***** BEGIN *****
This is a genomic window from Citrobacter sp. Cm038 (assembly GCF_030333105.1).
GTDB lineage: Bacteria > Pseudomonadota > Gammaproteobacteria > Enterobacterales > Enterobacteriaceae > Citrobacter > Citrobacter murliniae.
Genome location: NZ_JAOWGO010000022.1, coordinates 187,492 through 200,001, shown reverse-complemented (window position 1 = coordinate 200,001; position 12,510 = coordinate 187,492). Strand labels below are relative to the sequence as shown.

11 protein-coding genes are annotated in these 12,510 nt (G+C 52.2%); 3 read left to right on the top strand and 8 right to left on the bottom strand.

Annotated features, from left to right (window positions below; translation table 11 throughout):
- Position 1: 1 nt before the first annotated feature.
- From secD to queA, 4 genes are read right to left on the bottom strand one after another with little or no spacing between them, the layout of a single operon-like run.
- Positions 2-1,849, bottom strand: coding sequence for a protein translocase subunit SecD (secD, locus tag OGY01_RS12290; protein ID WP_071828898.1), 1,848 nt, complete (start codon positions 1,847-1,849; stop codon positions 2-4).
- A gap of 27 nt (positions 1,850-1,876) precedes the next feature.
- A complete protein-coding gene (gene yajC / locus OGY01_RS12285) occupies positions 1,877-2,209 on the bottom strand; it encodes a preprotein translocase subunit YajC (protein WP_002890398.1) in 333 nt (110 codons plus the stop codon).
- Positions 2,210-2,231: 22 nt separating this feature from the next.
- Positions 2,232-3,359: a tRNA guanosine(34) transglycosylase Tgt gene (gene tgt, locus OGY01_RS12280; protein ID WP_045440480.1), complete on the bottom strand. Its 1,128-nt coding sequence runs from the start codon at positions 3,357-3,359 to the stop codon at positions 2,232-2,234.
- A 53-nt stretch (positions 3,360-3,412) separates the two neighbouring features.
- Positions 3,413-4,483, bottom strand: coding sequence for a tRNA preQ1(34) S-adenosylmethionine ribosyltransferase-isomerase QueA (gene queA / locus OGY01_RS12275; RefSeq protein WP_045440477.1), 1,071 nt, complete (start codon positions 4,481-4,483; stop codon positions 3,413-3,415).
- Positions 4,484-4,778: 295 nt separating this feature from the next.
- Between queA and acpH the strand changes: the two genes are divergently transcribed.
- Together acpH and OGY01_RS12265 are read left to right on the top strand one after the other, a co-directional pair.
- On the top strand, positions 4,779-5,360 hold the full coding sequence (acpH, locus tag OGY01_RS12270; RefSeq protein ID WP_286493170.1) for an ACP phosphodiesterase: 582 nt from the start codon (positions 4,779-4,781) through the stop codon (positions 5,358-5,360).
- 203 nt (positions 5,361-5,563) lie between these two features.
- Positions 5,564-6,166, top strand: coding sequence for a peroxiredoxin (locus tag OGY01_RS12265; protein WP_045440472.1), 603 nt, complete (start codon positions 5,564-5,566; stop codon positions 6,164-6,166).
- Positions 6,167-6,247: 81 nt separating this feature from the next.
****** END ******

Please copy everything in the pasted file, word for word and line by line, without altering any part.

This is a genomic window from Citrobacter sp. Cm038 (assembly GCF_030333105.1).
GTDB lineage: Bacteria > Pseudomonadota > Gammaproteobacteria > Enterobacterales > Enterobacteriaceae > Citrobacter > Citrobacter murliniae.
Genome location: NZ_JAOWGO010000022.1, coordinates 187,492 through 200,001, shown reverse-complemented (window position 1 = coordinate 200,001; position 12,510 = coordinate 187,492). Strand labels below are relative to the sequence as shown.

11 protein-coding genes are annotated in these 12,510 nt (G+C 52.2%); 3 read left to right on the top strand and 8 right to left on the bottom strand.

Annotated features, from left to right (window positions below; translation table 11 throughout):
- Position 1: 1 nt before the first annotated feature.
- From secD to queA, 4 genes are read right to left on the bottom strand one after another with little or no spacing between them, the layout of a single operon-like run.
- Positions 2-1,849, bottom strand: coding sequence for a protein translocase subunit SecD (secD, locus tag OGY01_RS12290; protein ID WP_071828898.1), 1,848 nt, complete (start codon positions 1,847-1,849; stop codon positions 2-4).
- A gap of 27 nt (positions 1,850-1,876) precedes the next feature.
- A complete protein-coding gene (gene yajC / locus OGY01_RS12285) occupies positions 1,877-2,209 on the bottom strand; it encodes a preprotein translocase subunit YajC (protein WP_002890398.1) in 333 nt (110 codons plus the stop codon).
- Positions 2,210-2,231: 22 nt separating this feature from the next.
- Positions 2,232-3,359: a tRNA guanosine(34) transglycosylase Tgt gene (gene tgt, locus OGY01_RS12280; protein ID WP_045440480.1), complete on the bottom strand. Its 1,128-nt coding sequence runs from the start codon at positions 3,357-3,359 to the stop codon at positions 2,232-2,234.
- A 53-nt stretch (positions 3,360-3,412) separates the two neighbouring features.
- Positions 3,413-4,483, bottom strand: coding sequence for a tRNA preQ1(34) S-adenosylmethionine ribosyltransferase-isomerase QueA (gene queA / locus OGY01_RS12275; RefSeq protein WP_045440477.1), 1,071 nt, complete (start codon positions 4,481-4,483; stop codon positions 3,413-3,415).
- Positions 4,484-4,778: 295 nt separating this feature from the next.
- Between queA and acpH the strand changes: the two genes are divergently transcribed.
- Together acpH and OGY01_RS12265 are read left to right on the top strand one after the other, a co-directional pair.
- On the top strand, positions 4,779-5,360 hold the full coding sequence (acpH, locus tag OGY01_RS12270; RefSeq protein ID WP_286493170.1) for an ACP phosphodiesterase: 582 nt from the start codon (positions 4,779-4,781) through the stop codon (positions 5,358-5,360).
- 203 nt (positions 5,361-5,563) lie between these two features.
- Positions 5,564-6,166, top strand: coding sequence for a peroxiredoxin (locus tag OGY01_RS12265; protein WP_045440472.1), 603 nt, complete (start codon positions 5,564-5,566; stop codon positions 6,164-6,166).
- Positions 6,167-6,247: 81 nt separating this feature from the next.